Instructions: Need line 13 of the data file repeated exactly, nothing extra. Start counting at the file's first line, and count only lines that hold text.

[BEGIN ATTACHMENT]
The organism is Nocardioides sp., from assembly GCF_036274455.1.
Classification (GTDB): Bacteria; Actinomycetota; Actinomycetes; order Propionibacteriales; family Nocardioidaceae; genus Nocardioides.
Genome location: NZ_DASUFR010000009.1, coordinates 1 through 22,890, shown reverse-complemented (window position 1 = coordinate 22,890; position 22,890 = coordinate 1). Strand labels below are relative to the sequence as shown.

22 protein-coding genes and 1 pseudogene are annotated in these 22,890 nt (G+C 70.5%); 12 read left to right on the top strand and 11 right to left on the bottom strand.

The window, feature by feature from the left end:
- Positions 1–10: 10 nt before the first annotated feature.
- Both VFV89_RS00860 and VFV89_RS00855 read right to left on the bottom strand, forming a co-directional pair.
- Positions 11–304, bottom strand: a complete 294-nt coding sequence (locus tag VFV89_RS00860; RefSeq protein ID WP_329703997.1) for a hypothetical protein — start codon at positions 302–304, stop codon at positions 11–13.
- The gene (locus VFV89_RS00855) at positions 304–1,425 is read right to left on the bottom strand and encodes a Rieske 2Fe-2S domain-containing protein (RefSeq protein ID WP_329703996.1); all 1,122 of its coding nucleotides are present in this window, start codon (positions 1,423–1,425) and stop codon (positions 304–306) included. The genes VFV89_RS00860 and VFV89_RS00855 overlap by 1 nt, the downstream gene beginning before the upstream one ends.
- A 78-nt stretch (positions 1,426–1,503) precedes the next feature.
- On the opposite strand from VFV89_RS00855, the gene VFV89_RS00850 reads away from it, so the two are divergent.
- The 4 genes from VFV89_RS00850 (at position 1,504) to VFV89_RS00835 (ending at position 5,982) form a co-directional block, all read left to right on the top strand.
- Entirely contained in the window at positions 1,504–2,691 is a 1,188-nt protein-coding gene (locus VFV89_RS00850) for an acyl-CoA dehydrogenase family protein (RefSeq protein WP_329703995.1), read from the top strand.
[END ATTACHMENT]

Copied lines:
- Entirely contained in the window at positions 1,504–2,691 is a 1,188-nt protein-coding gene (locus VFV89_RS00850) for an acyl-CoA dehydrogenase family protein (RefSeq protein WP_329703995.1), read from the top strand.